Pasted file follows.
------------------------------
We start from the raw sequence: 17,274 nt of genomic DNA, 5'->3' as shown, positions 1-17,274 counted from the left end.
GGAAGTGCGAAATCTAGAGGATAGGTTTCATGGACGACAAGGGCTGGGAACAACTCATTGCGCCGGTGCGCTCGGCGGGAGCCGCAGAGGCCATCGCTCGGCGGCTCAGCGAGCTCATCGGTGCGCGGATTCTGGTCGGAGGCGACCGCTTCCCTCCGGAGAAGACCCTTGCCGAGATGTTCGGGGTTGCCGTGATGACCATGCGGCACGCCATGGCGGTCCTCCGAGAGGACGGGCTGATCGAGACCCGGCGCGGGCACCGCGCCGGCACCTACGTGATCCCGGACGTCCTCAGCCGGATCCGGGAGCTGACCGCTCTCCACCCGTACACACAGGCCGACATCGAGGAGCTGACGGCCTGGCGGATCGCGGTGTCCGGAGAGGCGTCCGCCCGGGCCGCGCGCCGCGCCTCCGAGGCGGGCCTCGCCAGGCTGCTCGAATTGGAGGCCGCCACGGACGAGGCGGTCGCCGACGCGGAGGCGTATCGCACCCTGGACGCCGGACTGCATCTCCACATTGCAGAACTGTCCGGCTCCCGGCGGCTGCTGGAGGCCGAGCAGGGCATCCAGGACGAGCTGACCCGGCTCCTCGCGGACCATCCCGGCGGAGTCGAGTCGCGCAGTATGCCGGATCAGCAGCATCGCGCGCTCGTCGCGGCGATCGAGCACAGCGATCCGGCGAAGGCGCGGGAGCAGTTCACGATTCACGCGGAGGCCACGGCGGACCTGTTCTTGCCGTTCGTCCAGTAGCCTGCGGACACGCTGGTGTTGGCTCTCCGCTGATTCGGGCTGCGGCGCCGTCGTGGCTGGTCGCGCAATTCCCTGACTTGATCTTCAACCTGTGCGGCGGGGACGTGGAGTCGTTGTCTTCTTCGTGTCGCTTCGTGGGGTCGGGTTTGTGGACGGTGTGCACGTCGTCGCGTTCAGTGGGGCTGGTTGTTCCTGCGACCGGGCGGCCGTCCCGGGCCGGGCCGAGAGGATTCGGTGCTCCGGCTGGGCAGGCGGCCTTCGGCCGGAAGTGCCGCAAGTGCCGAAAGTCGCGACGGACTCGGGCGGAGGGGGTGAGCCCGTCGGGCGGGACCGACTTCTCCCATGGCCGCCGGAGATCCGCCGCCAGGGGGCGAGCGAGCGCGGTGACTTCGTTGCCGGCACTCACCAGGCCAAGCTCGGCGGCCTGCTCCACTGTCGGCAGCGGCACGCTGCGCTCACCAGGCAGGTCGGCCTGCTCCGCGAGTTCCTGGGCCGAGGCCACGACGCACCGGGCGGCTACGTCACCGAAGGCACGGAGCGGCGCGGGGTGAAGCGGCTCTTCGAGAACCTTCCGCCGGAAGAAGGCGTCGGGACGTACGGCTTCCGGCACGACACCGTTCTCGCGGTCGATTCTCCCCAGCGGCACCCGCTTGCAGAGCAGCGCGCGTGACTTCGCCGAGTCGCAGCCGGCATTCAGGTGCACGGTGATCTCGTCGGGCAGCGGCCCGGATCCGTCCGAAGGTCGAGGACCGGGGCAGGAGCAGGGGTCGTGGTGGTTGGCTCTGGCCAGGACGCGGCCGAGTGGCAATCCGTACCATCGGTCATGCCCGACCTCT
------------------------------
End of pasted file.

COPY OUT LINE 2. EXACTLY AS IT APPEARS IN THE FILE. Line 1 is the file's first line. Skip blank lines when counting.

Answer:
GGAAGTGCGAAATCTAGAGGATAGGTTTCATGGACGACAAGGGCTGGGAACAACTCATTGCGCCGGTGCGCTCGGCGGGAGCCGCAGAGGCCATCGCTCGGCGGCTCAGCGAGCTCATCGGTGCGCGGATTCTGGTCGGAGGCGACCGCTTCCCTCCGGAGAAGACCCTTGCCGAGATGTTCGGGGTTGCCGTGATGACCATGCGGCACGCCATGGCGGTCCTCCGAGAGGACGGGCTGATCGAGACCCGGCGCGGGCACCGCGCCGGCACCTACGTGATCCCGGACGTCCTCAGCCGGATCCGGGAGCTGACCGCTCTCCACCCGTACACACAGGCCGACATCGAGGAGCTGACGGCCTGGCGGATCGCGGTGTCCGGAGAGGCGTCCGCCCGGGCCGCGCGCCGCGCCTCCGAGGCGGGCCTCGCCAGGCTGCTCGAATTGGAGGCCGCCACGGACGAGGCGGTCGCCGACGCGGAGGCGTATCGCACCCTGGACGCCGGACTGCATCTCCACATTGCAGAACTGTCCGGCTCCCGGCGGCTGCTGGAGGCCGAGCAGGGCATCCAGGACGAGCTGACCCGGCTCCTCGCGGACCATCCCGGCGGAGTCGAGTCGCGCAGTATGCCGGATCAGCAGCATCGCGCGCTCGTCGCGGCGATCGAGCACAGCGATCCGGCGAAGGCGCGGGAGCAGTTCACGATTCACGCGGAGGCCACGGCGGACCTGTTCTTGCCGTTCGTCCAGTAGCCTGCGGACACGCTGGTGTTGGCTCTCCGCTGATTCGGGCTGCGGCGCCGTCGTGGCTGGTCGCGCAATTCCCTGACTTGATCTTCAACCTGTGCGGCGGGGACGTGGAGTCGTTGTCTTCTTCGTGTCGCTTCGTGGGGTCGGGTTTGTGGACGGTGTGCACGTCGTCGCGTTCAGTGGGGCTGGTTGTTCCTGCGACCGGGCGGCCGTCCCGGGCCGGGCCGAGAGGATTCGGTGCTCCGGCTGGGCAGGCGGCCTTCGGCCGGAAGTGCCGCAAGTGCCGAAAGTCGCGACGGACTCGGGCGGAGGGGGTGAGCCCGTCGGGCGGGACCGACTTCTCCCATGGCCGCCGGAGATCCGCCGCCAGGGGGCGAGCGAGCGCGGTGACTTCGTTGCCGGCACTCACCAGGCCAAGCTCGGCGGCCTGCTCCACTGTCGGCAGCGGCACGCTGCGCTCACCAGGCAGGTCGGCCTGCTCCGCGAGTTCCTGGGCCGAGGCCACGACGCACCGGGCGGCTACGTCACCGAAGGCACGGAGCGGCGCGGGGTGAAGCGGCTCTTCGAGAACCTTCCGCCGGAAGAAGGCGTCGGGACGTACGGCTTCCGGCACGACACCGTTCTCGCGGTCGATTCTCCCCAGCGGCACCCGCTTGCAGAGCAGCGCGCGTGACTTCGCCGAGTCGCAGCCGGCATTCAGGTGCACGGTGATCTCGTCGGGCAGCGGCCCGGATCCGTCCGAAGGTCGAGGACCGGGGCAGGAGCAGGGGTCGTGGTGGTTGGCTCTGGCCAGGACGCGGCCGAGTGGCAATCCGTACCATCGGTCATGCCCGACCTCT